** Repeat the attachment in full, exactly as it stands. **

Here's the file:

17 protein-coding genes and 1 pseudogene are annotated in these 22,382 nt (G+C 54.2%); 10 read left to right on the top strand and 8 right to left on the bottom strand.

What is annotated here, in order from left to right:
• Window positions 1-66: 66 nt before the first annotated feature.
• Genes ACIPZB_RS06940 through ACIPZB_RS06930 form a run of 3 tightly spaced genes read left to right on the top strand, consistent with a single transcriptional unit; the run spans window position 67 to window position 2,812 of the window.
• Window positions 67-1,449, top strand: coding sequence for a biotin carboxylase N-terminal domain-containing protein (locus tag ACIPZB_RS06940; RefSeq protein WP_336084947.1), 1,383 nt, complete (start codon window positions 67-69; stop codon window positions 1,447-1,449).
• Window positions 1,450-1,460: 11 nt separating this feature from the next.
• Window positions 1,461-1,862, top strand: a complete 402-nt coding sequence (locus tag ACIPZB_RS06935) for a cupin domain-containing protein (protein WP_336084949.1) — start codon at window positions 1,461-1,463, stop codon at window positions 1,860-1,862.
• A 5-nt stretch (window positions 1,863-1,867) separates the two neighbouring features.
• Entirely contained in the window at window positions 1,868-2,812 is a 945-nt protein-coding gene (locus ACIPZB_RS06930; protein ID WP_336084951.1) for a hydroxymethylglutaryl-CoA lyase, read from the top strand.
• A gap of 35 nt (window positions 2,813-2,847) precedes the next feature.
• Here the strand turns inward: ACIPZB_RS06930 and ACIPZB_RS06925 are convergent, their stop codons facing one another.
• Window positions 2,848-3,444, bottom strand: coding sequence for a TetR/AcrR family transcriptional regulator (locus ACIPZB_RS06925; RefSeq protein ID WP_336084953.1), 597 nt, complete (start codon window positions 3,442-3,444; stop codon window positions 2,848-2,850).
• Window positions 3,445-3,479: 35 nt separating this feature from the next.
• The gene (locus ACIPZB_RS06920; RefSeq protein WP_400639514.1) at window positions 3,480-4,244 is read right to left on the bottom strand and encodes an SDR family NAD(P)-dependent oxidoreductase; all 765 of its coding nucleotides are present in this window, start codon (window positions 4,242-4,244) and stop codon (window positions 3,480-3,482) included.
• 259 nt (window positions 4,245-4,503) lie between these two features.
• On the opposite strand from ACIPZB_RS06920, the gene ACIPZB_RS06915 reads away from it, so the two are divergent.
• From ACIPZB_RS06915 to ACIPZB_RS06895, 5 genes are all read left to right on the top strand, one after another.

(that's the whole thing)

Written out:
17 protein-coding genes and 1 pseudogene are annotated in these 22,382 nt (G+C 54.2%); 10 read left to right on the top strand and 8 right to left on the bottom strand.

What is annotated here, in order from left to right:
• Window positions 1-66: 66 nt before the first annotated feature.
• Genes ACIPZB_RS06940 through ACIPZB_RS06930 form a run of 3 tightly spaced genes read left to right on the top strand, consistent with a single transcriptional unit; the run spans window position 67 to window position 2,812 of the window.
• Window positions 67-1,449, top strand: coding sequence for a biotin carboxylase N-terminal domain-containing protein (locus tag ACIPZB_RS06940; RefSeq protein WP_336084947.1), 1,383 nt, complete (start codon window positions 67-69; stop codon window positions 1,447-1,449).
• Window positions 1,450-1,460: 11 nt separating this feature from the next.
• Window positions 1,461-1,862, top strand: a complete 402-nt coding sequence (locus tag ACIPZB_RS06935) for a cupin domain-containing protein (protein WP_336084949.1) — start codon at window positions 1,461-1,463, stop codon at window positions 1,860-1,862.
• A 5-nt stretch (window positions 1,863-1,867) separates the two neighbouring features.
• Entirely contained in the window at window positions 1,868-2,812 is a 945-nt protein-coding gene (locus ACIPZB_RS06930; protein ID WP_336084951.1) for a hydroxymethylglutaryl-CoA lyase, read from the top strand.
• A gap of 35 nt (window positions 2,813-2,847) precedes the next feature.
• Here the strand turns inward: ACIPZB_RS06930 and ACIPZB_RS06925 are convergent, their stop codons facing one another.
• Window positions 2,848-3,444, bottom strand: coding sequence for a TetR/AcrR family transcriptional regulator (locus ACIPZB_RS06925; RefSeq protein ID WP_336084953.1), 597 nt, complete (start codon window positions 3,442-3,444; stop codon window positions 2,848-2,850).
• Window positions 3,445-3,479: 35 nt separating this feature from the next.
• The gene (locus ACIPZB_RS06920; RefSeq protein WP_400639514.1) at window positions 3,480-4,244 is read right to left on the bottom strand and encodes an SDR family NAD(P)-dependent oxidoreductase; all 765 of its coding nucleotides are present in this window, start codon (window positions 4,242-4,244) and stop codon (window positions 3,480-3,482) included.
• 259 nt (window positions 4,245-4,503) lie between these two features.
• On the opposite strand from ACIPZB_RS06920, the gene ACIPZB_RS06915 reads away from it, so the two are divergent.
• From ACIPZB_RS06915 to ACIPZB_RS06895, 5 genes are all read left to right on the top strand, one after another.